Typhoon Maysak MAPPED: Horror typhoon CHURNING towards South Korea with 140mph winds
Typhoon Maysak has formed to the east of the Philippines and is heading towards the southern islands of Japan, before being expected to decimate South Korea on Wednesday, September 2. The last report by the Joint Typhoon Warning Centre (JTWC) this morning shows the storm’s maximum sustained winds was nearly 140mph, which is equivalent to a Category 4 storm on the hurricane wind scale.
As of 3pm local time, Typhoon Maysak is located about 180 miles north of Kume Island, Okinawa.
Japanese news outlets report: “Over 30,000 households in Okinawa had no power as of 11am local time on Tuesday morning, and more than 250 flights have been cancelled.”
The powerful weather system is expected to pass west of the main island of Japan overnight and hit South Korea around 3am on Wednesday.
At this stage, it is still likely to be a powerful storm by the time it makes landfall, with winds of 115mph predicted.
This would make it equivalent to a Category 3 major hurricane as it hits ground.
Maysak is likely to produce far more widespread damage to the country later this week, and could be one of South Korea’s worst storms to date.
Forecast models show that by Wednesday, Busan, the nation’s second largest city and fifth largest port, is expected to end up in a dangerous position on the typhoon’s right-hand side,
At this point, destructive winds and storm surge become a real threat to the city.
Maysak will then head leftward, taking an unusual course near the Korean Peninsula’s east coast, that could bring torrential rains and high winds across both South and North Korea.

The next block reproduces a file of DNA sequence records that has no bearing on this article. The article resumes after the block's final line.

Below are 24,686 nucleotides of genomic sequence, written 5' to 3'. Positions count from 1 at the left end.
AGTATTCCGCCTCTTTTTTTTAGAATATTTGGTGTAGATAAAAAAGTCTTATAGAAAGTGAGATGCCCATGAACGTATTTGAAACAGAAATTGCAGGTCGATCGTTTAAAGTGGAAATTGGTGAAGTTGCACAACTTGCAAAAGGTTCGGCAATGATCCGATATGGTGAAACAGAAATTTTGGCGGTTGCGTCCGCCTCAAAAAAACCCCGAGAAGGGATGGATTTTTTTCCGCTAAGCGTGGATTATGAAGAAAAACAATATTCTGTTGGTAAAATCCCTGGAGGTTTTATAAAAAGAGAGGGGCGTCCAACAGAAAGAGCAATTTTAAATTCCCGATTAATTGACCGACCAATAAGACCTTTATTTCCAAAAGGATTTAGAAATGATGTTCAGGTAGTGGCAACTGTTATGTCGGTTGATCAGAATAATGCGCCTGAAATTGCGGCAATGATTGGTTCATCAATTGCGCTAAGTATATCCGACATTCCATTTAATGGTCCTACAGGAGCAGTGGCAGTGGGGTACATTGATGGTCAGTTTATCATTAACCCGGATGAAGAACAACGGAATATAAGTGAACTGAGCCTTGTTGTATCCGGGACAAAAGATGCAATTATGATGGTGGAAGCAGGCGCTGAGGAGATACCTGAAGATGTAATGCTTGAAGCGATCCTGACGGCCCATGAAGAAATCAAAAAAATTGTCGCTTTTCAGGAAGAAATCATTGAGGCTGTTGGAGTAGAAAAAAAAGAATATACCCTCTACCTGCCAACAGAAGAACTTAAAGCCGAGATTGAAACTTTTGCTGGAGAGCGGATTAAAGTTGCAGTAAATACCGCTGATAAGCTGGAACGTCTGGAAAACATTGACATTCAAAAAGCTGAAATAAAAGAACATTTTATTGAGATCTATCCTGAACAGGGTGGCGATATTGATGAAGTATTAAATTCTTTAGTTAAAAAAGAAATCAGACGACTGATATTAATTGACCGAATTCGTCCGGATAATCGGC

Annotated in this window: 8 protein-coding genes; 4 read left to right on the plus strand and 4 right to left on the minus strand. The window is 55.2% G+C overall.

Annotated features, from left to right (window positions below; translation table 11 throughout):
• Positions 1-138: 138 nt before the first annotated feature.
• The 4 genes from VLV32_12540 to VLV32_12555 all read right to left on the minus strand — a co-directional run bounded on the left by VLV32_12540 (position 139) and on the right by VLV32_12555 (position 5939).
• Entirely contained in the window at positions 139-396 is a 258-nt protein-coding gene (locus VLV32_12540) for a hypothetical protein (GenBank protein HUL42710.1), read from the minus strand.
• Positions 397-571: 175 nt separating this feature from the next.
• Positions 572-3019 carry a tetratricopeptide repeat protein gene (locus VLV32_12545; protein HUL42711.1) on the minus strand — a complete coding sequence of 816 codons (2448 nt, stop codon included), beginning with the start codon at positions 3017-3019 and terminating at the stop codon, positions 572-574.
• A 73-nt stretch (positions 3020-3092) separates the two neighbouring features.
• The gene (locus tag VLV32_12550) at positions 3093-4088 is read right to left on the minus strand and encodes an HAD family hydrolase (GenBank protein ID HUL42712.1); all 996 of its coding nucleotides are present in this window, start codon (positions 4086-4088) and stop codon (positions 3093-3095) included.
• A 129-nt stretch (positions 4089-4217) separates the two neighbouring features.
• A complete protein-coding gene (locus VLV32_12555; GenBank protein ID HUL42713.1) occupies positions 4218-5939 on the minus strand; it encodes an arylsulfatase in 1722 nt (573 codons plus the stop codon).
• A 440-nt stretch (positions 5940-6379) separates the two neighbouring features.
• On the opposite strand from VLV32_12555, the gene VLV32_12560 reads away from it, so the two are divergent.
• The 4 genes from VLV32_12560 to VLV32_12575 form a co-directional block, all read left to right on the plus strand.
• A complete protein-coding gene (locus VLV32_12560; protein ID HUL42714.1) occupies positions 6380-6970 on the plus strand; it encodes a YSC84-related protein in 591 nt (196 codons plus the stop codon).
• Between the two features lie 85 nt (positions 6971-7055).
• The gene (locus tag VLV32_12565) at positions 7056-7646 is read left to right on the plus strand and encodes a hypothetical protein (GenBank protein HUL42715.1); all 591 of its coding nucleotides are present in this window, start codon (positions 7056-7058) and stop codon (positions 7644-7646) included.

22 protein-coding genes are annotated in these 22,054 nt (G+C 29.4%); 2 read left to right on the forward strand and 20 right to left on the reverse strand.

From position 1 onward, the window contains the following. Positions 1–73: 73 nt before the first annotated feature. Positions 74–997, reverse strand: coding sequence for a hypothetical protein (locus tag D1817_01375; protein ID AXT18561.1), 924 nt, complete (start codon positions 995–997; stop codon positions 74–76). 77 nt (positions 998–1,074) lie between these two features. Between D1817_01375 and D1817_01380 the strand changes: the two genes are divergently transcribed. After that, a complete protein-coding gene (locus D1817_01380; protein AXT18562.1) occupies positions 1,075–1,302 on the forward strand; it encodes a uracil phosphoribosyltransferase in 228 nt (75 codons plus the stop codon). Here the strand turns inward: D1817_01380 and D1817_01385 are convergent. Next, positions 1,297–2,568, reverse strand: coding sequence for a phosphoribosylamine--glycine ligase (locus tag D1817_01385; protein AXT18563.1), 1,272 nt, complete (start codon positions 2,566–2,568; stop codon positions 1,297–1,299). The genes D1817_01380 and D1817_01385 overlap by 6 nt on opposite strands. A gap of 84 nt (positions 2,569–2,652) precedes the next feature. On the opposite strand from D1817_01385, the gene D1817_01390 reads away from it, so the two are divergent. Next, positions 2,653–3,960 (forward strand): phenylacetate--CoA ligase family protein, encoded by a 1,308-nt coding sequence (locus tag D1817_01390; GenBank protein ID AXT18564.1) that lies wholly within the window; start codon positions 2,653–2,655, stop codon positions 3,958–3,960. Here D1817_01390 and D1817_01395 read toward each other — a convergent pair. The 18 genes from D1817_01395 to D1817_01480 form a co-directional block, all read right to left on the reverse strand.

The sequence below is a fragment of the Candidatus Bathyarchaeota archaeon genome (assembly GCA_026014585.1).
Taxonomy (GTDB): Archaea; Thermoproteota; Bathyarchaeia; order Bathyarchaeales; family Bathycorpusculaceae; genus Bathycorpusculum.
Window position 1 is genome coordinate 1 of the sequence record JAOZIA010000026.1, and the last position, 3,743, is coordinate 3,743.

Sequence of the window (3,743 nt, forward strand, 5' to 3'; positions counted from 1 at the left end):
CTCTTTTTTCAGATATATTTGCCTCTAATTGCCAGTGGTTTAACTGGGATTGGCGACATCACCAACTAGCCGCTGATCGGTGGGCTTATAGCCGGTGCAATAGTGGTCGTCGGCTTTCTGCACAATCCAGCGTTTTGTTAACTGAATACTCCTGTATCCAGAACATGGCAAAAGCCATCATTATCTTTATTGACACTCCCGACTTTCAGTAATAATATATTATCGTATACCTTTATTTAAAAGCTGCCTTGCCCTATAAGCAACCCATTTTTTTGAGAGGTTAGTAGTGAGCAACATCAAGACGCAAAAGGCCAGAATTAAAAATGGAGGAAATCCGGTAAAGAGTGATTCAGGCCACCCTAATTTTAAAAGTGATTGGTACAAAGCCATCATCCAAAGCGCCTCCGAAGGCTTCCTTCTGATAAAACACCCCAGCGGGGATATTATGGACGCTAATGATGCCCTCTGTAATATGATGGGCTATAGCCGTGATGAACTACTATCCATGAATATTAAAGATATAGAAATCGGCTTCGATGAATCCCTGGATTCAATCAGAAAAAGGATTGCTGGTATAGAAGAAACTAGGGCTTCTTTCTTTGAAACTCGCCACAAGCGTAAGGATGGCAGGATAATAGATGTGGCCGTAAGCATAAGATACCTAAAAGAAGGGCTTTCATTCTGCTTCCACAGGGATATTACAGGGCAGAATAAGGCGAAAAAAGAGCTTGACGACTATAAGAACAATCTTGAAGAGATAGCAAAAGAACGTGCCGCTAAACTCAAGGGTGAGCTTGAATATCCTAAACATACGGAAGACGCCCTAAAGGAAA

Maysak’s fast moving nature will help limit the overall amount of rainfall, but the Korean Peninsula is prime terrain for flooding at the moment.
Only a week ago, Typhoon Bavi, although weaker in nature than Maysak, dumped torrential downpours as it passed west of the peninsula before landing in North Korea,
In addition, South Korea has endured one of its wettest and longest monsoon seasons on record this year, stretching to an unprecedented 54 days, according to the Korean Meteorological Administration.
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Korean media has noted the country has averaged 36.2inches of rain from June 1 to August 15, compared to the long-term average of around 22.4 inches.
Maysak will go down in history as one of the most intense typhoons seen in South Korea,
Typhoons reaching the south coast are notorious for being among the most dangerous for the country because they are less likely to encounter cooler waters found in the North.
The threat of dangerous storm surge and landslides in the elevated terrain of the Korean Peninsula is also a looming concern.
Long range forecast computer models suggest another potentially powerful typhoon could impact the region late this weekend or early next week, reports CNN.
Typhoon Maysak started out as a low-pressure area east of the Philippines, before being upgraded to a tropical depression on August 28.
Upon its upgrade, it was named tropical depression Julian, shortly before it was upgraded to a tropical storm and its name changed to Maysak.
At 7pm local time in Japan, the system was upgraded to a typhoon by the Japan Meteorological Agency.
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